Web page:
Valuation of ordinary stocks is perhaps the single most important area of investment analysis that is common on the Stock Exchanges of less developed markets. Generally, analysts apply the so-called Gordon’s growth model as one of the discounted cash flow methods on such exchanges.
This is a natural consequence of simple assumptions that are made. Dividends in this model will increase at a constant growth rate. This model also involves the determination of the growth rate of the dividends. These methods as well as all discounted factor models are limited by the uncertainty in the parameter values used. In the face of these limitations it is the ingenuity of the Analyst that counts.
Selling shares of a company on a stock exchange like the Ghana Stock Exchange (GSE) is a means of transferring risk from entrepreneurs to investors and between investors. On the other hand hedging may be a means of reducing risk. For example a cocoa farmer in Tetteh Quarshie’s hometown may enter into an agreement with a chocolate manufacturer on the price of cocoa to be delivered at a future date. They both hedge their risks. But if the chocolate manufacturer on the basis of this expectation of cocoa beans lists her shares on the GSE she is transferring risk to other investors. But of course she bears some risk too.
Buying an ordinary share therefore transfers some rights to the buyer.
Depending on the terms of issue, the rights may include voting rights at the company’s AGM, the right to dividends and some rights to share in the profits of the company.
Ordinary shares may be attractive for several reasons including their limited liability and possible unlimited returns. In the case of liquidation of a company, shareholders may be liable for the unpaid element of their shares.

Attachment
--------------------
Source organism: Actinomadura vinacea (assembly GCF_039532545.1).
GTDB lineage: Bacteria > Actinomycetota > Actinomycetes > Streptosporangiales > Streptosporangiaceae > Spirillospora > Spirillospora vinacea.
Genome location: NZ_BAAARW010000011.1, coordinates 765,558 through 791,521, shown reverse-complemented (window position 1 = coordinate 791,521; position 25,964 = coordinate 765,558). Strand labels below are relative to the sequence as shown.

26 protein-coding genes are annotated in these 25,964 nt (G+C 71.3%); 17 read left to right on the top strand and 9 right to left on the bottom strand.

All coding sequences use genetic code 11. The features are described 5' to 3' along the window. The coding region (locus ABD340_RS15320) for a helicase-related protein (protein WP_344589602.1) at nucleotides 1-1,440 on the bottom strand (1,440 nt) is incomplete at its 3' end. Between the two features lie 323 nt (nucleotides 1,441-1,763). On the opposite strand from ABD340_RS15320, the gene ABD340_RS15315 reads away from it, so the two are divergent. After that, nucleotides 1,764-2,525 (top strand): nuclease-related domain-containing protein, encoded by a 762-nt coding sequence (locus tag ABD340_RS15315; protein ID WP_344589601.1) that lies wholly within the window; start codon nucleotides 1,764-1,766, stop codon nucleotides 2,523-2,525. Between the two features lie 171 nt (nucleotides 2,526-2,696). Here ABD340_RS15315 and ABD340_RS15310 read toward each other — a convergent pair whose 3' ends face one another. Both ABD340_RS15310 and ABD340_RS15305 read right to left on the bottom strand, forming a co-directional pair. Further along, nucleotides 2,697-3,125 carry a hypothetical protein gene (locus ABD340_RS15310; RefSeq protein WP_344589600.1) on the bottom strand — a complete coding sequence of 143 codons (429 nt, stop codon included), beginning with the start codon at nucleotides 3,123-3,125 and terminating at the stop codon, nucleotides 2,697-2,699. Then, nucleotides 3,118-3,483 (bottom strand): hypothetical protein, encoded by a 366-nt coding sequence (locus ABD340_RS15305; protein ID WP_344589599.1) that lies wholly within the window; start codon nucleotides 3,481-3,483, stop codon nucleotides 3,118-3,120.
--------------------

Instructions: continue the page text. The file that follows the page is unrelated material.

Ordinary shares are distinct from shares that serve as an underlying for a certain financial instrument. Popular models include options and futures traded on developed exchanges.
It is generally held that supply and demand drive the price of stocks. A decrease in demand for a stock, i.e. the decrease in investor’s favourable perception of a stock and research of investors and analysts all determine the demand of a stock.
Following the market equilibrium principle, stock prices are then fixed. This makes trading on exchanges an exercise in psychology. This is clear: economics, psychology and philosophy are all considered one branch of study. Faith and emotions of buyers and sellers based on information received determined the supply and demand levels.
On the basis of the simple driving processes of stocks, valuation models have been largely based on the discounted cash flow models without adequate regard to the random elements. It is in this sense that the Black-Scholes-Merton equation (BSM) becomes a valuable tool for Analysts in the valuation of stock prices, pure (ordinary) as well as derivative-based stocks.
This last assertion might raise some questions, e.g. BSM can never be used to valuate pure stock. These concerns are genuine ones. BSM (partial differential equation) is also to be distinguished from the BS formula which valuates European-style call prices.
Let us assume an Analyst defines a stock price process as a function of some variables like temperature of Mampong during the cocoa period, or the dividend paid by the company, or non-constant interest rate or of inflation. These may be treated as random variables that ought to be modelled as such. In the case of the price of cocoa there is a relationship between temperatures and cocoa production. The process followed by temperature is clearly not dependent on some human risk preferences. The market price of risk associated with this variable lends stock pricing to BSM. The argument from using the heat equation is obvious. Therefore, temperatures can be modelled using the heat equation of physics. BSM is a variant of heat equation.
By Paul A. Agbodza.